…just visiting three can ALSO be found twice on the “Hot 16: SoulBounce’s Best Songs of 2011” for “Playing Your Game, Baby” featuring Anthony David and “Marzipan” featuring Eric Roberson and Phonte. It also makes an appearance on the ‘Honorable Mention’ list for “Everything She Wants” featuring Phonte.
Oh 2011, where, oh where, did you go? It seems like just yesterday that we here at SBHQ were lamenting the slow start to the year and hoping that the remainder would make up for it. Well, we definitely weren’t disappointed with the vast majority of what we heard. These past 12 months have brought us new music from old faves and a slew of new faves to join them, and our list of SoulBunce’s Best Songs of 2011 reflects that. If you’ve been following SoulBounce this year, then some of these selections should be no-brainers, but there are few surprises to be had.
In the past, each editor has posted their own year-end top 10 list of songs, but in an effort to streamline the process the staff of SoulBounce has combined all of our eclectic tastes together into one Hot 16. We may or may not have had a Love & Hip Hop style brawl to narrow this list down to just 16 songs, but not to worry because a list of honorable mentions is included as well. Without further delay, see what tunes made our Best Songs of 2011, and stay tuned for SoulBounce Honors 2011 where we’ll crown one of these as Song of the Year. Read the full article
On paper, a night featuring heralded underground soul songstress N’Dambi and local DC cause celebre with national trending aspirations Zo! (government name Lorenzo Ferguson) sounds like a recipe for success. The two artists represent the twin hopes for traditional rhythm and blues style in the 21st century. N’Dambi, a former backup singer for Erykah Badu, carries forth the Nona Hendryx meets Nina Simone style artistry of her mentor, music as art, art as music, a funky melange of rock and soul. Zo!, alongside his Foreign Exchange Records supported “Sunstorm All Stars” supporting cast is a producer, composer and songwriter par excellence, a little bit of Isaac Hayes, a little bit of Smokey Robinson, with a spoonful of Ramsey Lewis tossed in for good measure, a feel good sultry blend of adult contemporary music. He’s not concerned with popping bottles, he’s concerned with getting deeper into the heart of the matter. However, on this night in Washington, DC, what was drawn up on paper, failed to materialize, as a night with the best of intentions fell short of their destination.
This is not to say that it was a night that was without spellbinding performances. Zo and his Sunstorm All Stars are the best live act in soul music today. Having witnessed their live show twice this year, it’s easily the best ticket in the genre. It has everything you’d expect from the more mainstream side of R & B, just not wrapped in a broadcloth of tawdry behavior. This is classic music by extremely talented musicians who know what that means. Lead single from Zo’s latest album Sunstorm, “This Could Be The Night” is a sensual jam with a George Benson swing, meaning that for more modern ears, it recalls Montell Jordan’s “Get It On Tonight,” in that it’s grown and sexy without being debased. The set features the ever dapper Ferguson behind a dual decker keyboard and organ, a consummate band leader, leading his charges through a tightly produced set that highlights exquisite artistry. Though Monica Blaire was not present, Deborah Bond’s take on the 11 minute suite “Make Love To Me” was absolutely magical. The song is a moody jazz winner, allowing for a virtuoso female vocalist to improvise and reach an orgasmic peak under the blanket of restrained elegance. If not aware, it is the year’s finest soul performance, and absolutely worthy of consideration for achievement.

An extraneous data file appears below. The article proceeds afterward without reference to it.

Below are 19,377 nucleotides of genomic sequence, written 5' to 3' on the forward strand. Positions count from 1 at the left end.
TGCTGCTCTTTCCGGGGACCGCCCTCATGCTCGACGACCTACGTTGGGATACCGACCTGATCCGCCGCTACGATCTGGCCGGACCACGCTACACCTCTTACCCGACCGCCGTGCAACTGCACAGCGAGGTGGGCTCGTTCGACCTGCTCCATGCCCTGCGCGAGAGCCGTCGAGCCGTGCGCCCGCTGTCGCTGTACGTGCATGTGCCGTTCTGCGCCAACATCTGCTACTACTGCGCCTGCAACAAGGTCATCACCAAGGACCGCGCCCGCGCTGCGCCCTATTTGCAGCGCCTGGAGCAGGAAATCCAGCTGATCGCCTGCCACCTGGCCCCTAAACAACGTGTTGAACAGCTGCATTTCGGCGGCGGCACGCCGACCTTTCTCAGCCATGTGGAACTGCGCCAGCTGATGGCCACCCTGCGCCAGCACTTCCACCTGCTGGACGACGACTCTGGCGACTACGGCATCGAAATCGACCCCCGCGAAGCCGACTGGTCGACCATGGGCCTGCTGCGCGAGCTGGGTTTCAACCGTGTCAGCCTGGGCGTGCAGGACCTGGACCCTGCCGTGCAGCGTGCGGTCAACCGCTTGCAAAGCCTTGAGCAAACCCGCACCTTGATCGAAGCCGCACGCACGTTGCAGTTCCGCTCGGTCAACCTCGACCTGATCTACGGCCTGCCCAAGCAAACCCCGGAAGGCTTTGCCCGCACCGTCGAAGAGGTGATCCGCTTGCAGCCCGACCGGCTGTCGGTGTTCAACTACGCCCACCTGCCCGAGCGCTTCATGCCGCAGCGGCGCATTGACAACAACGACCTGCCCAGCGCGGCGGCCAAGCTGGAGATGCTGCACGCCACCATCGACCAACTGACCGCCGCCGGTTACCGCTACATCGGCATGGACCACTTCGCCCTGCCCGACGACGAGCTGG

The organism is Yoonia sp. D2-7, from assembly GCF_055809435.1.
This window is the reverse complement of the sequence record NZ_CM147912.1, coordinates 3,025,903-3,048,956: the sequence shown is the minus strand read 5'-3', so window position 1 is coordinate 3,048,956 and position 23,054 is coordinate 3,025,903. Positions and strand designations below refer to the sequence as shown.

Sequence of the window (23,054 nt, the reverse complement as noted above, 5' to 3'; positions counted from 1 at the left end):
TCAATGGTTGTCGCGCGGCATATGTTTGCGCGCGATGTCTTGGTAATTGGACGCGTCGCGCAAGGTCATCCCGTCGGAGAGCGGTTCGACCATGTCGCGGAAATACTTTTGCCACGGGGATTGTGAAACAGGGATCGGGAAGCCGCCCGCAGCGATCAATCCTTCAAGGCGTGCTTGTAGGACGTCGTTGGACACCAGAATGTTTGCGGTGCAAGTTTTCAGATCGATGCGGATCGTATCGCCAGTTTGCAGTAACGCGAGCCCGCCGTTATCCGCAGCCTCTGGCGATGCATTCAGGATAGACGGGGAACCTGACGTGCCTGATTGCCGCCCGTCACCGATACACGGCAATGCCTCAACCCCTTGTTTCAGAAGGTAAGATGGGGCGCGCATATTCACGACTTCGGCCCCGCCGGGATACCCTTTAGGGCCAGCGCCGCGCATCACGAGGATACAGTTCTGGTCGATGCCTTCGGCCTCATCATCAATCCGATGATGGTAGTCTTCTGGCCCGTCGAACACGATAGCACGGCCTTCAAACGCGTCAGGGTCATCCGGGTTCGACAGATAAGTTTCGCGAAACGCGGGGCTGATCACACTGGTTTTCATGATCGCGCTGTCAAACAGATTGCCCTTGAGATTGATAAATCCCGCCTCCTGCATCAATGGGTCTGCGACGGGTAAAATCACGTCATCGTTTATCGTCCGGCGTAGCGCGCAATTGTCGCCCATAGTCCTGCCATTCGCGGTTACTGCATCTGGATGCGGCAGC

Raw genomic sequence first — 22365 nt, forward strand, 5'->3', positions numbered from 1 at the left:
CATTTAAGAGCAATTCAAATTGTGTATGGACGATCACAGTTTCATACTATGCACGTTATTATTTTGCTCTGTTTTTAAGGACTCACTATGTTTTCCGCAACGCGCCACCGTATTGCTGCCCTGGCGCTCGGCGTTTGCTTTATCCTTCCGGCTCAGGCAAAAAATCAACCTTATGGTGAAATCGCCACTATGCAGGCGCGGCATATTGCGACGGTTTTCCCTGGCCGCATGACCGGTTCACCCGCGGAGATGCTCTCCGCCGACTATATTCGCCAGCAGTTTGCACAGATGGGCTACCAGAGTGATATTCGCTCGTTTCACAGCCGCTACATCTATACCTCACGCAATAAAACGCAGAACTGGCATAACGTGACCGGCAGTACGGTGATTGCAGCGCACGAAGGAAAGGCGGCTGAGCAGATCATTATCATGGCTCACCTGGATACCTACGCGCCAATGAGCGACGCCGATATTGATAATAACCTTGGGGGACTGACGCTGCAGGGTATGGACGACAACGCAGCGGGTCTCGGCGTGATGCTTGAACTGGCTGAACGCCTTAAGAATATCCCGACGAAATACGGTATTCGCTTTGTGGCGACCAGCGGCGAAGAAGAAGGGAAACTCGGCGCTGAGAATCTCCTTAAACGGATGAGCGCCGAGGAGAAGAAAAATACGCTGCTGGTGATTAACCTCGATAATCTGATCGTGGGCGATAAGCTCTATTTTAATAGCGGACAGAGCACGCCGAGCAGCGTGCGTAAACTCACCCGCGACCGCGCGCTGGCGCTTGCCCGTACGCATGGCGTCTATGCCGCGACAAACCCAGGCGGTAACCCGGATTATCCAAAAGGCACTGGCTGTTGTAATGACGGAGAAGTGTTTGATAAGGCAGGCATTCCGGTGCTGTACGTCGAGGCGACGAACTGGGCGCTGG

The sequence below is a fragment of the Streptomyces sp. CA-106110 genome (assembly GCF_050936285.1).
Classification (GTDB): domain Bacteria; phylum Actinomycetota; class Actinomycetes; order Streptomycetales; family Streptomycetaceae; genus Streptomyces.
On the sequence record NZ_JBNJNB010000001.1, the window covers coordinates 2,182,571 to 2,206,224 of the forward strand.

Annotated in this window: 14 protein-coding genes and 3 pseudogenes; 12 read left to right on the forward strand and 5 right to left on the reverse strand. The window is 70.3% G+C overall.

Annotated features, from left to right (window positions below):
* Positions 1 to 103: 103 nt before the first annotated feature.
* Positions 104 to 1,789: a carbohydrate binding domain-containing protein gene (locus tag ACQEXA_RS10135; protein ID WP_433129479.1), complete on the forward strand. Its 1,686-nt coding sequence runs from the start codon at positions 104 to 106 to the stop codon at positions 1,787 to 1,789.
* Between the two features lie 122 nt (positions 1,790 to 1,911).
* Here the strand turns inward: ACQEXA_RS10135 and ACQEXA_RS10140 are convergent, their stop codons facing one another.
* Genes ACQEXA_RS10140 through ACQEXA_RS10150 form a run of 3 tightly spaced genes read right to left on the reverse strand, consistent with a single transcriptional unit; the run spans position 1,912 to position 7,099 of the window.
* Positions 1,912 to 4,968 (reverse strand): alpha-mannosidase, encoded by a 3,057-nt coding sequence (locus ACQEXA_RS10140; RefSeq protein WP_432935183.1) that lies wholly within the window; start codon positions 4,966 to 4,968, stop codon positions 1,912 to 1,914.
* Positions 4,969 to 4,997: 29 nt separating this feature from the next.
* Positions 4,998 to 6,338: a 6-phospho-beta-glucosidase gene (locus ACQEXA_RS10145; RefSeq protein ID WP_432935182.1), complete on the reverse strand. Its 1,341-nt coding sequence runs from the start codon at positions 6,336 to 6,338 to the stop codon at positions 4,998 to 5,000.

This is not to say that the performance by the Grammy nominated N’Dambi was by any means without merit. She’s a toned statuesque rock star with great presence and a glorious red dyed afro/mohawk. Her album Pink Elephant is a heartfelt, earnest and well meaning melancholy burner of a soul record. Owing a great deal more to a bohemian aesthetic than the uptown swing of Ferguson, the performance was not entirely well received by a crowd who had been inspired to move, groove, get turned on and turned out by the Sunstorm All-Stars. If she followed a more muted performer, the likelihood of an entire room being captivated by her would have occurred, however this was not the case. Opener “L.I.E.,” a tale of a cheating male who travels to his lady loves along both ends of the thoroughfare is excellent, as was the single most responsible for Pink Elephant’s success, “Can’t Hardly Wait.” In abiding by a performance standard that involves a loose band performance, and an insistence upon intimate discussion, for the N’Dambi loyalist, it was an ideal environment. However, if looking to be blown away by a performance, that would appear to not be her strongest suit as a live artist. Adopting some of the more captivating aspects of the live performance of her mentor Ms. Badu is an absolute necessity.
Overall, this was a phenomenal evening of diverse styles of soul music. However, in slotting the honed and crafted Sunstorm All-Stars in front of the thinking woman’s sensual bohemain jam session of N’Dambi, the night was a study in styles instead of a fully realized total night of complete entertainment.
On Friday December 10th, I’ll be presenting my latest release, SunStorm LIVE along with my band, vocalists Kenny Wesley, Deborah Bond, and my brovah from anothah, Phonte. This will take place at the Black Cat in Washington D.C. opening for Dallas-bred vocalist, N’Dambi. I hope to see a lot of you all there as this will be a helluva show…!!